The sympathy extended to us by Western supporters of empire is nothing new. In 1908 Lord Cromer, the British consul general in Egypt, declared that "the fatal obstacle" to the country's "attainment of that elevation of thought and character which should accompany the introduction of Western civilization" was Islam's degradation of women. The fact that Cromer raised school fees and discouraged the training of women doctors in Egypt, and in England founded an organization that opposed the right of British women to suffrage, should give us a hint of what his views on gender roles were really like. Little seems to have changed in the past century...

The overarching argument ... is that there is insufficient freedom for the individual in Islam. This, Hirsi Ali argues, is because one of the fundamental tenets of the religion is the submission of the individual to God, which creates a strict hierarchy of allegiances. At the top of this hierarchy is God, then His Prophet, then the umma, then the clan or tribe and finally the family. The individual, she insists, is simply not valued. Whatever one thinks of this hierarchy, however, it is hardly unique to Islam; one can make the same argument about other monotheistic religions. Furthermore, many Muslim countries are in fact secular or military dictatorships (Algeria, Morocco, Tunisia, Libya, Syria, Egypt), while others are to one extent or another theocracies (Saudi Arabia, Iran, Sudan). Religious hierarchy does not play the same societal role in Turkmenistan as in Saudi Arabia. On top of this, there are political, national and linguistic considerations to take into account, particularly when one is making claims about fifty-seven nations spread out across Asia and Africa. But Hirsi Ali addresses none of these. In her view, they simply do not matter. Rather, she sees Islam itself as the problem and its fundamental tenet of obstructing individual freedom as the very reason the Muslim world is "falling behind" the West...

The question that must be posed, then, is whether the cause of women's emancipation can be advanced when it is argued in such a sloppy and factually inaccurate manner...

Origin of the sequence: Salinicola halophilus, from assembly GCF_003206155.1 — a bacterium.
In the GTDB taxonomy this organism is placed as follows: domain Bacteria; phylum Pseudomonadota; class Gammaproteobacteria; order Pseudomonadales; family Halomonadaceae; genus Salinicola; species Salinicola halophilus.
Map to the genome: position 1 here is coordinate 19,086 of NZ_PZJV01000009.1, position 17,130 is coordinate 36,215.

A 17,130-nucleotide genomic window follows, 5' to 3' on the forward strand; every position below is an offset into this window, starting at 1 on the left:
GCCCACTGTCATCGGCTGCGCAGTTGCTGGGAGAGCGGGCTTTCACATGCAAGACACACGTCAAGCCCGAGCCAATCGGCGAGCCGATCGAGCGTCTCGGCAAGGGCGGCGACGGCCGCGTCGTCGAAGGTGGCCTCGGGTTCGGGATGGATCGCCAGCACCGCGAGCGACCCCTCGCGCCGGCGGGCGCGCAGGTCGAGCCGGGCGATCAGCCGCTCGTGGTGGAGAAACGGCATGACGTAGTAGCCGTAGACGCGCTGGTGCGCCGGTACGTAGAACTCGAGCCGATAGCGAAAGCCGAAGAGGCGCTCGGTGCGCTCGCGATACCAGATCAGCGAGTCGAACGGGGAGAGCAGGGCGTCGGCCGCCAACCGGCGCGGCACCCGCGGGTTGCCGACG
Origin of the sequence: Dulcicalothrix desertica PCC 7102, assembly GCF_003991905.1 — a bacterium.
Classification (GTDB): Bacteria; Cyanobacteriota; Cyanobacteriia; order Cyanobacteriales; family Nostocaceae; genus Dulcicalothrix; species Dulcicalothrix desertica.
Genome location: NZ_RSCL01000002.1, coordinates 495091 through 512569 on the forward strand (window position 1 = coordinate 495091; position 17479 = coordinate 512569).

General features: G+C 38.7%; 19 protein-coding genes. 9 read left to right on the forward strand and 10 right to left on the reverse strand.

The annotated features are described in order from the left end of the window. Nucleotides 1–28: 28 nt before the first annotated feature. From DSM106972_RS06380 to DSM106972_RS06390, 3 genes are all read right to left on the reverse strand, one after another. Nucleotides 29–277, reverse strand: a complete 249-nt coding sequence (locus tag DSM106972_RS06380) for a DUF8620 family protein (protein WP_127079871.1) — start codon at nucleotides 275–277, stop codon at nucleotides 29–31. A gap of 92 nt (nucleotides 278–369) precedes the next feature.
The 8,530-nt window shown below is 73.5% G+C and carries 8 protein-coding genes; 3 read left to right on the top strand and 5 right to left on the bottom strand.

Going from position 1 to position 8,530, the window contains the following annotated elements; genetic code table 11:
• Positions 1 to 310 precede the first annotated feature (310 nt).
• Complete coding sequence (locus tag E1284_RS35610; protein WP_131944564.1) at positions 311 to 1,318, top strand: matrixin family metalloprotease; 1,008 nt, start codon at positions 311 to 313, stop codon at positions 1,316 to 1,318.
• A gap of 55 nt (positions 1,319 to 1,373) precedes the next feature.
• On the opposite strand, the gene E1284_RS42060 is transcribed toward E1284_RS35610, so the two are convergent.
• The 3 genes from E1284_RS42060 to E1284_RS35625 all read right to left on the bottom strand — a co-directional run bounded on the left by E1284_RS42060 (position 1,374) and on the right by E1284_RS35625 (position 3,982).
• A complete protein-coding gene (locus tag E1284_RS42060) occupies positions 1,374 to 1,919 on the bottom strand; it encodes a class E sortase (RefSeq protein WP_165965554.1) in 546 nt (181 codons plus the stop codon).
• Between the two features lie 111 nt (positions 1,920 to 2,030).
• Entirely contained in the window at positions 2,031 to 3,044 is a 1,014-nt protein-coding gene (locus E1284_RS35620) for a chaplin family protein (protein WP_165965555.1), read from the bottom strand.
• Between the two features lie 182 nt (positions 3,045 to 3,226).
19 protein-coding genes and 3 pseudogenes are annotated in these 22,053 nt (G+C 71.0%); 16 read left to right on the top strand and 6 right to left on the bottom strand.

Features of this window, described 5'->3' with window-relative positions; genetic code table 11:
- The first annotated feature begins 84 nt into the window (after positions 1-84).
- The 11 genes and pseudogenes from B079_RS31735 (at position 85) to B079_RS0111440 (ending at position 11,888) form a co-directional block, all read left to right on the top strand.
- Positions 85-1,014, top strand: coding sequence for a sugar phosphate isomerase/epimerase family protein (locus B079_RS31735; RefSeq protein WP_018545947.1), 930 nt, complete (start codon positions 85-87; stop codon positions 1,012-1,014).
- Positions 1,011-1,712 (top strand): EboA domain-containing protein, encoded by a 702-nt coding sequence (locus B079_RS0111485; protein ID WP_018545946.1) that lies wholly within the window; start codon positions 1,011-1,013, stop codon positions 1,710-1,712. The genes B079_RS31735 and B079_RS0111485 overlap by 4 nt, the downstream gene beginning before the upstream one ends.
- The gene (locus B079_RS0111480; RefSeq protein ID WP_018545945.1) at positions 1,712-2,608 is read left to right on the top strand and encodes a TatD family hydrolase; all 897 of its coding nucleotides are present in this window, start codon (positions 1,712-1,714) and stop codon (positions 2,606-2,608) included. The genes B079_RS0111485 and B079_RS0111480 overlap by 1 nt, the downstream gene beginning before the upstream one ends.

None of this is to suggest that there are not serious issues facing Muslim women today. Still less does it mean that we should excuse violence and oppression, in some relativist fashion, because they happen to take place in the region broadly defined as "Islam." Those who believe in gender equality have every reason to be concerned about radical Islamist parties that view women as mere vessels, defined by their reproductive powers. These right-wing Islamist parties resist changes in civil codes that grant women more rights or, worse, want to impose antiquated and dangerous forms of Sharia. It is therefore particularly troubling that they have made electoral gains in Palestine, Iraq, Egypt, Morocco and elsewhere.

So now what? Where does this leave feminists of all stripes who genuinely care about the civil rights of their Muslim sisters? A good first step would be to stop treating Muslim women as a silent, helpless mass of undifferentiated beings who think alike and face identical problems, and instead to recognize that each country and each society has its own unique issues. A second would be to question and critically assess the well-intentioned but factually inaccurate books that often serve as the very basis for discussion. We need more dialogue and less polemic. A third would be to acknowledge that women--and men--in Muslim societies face problems of underdevelopment (chief among them illiteracy and poverty) and that tackling them would go a long way toward reducing inequities. As the colonial experience of the past century has proved, aligning with an agenda of war and domination will not result in the advancement of women's rights. On the contrary, such a top-down approach is bound to create a nationalist counterreaction that, as we have witnessed with Islamist parties, can be downright catastrophic. Rather, a bottom-up approach, where the many local, homegrown women's organizations are fully empowered stands a better chance in the long run. After all, isn't this how Western feminists made their own gains toward equality?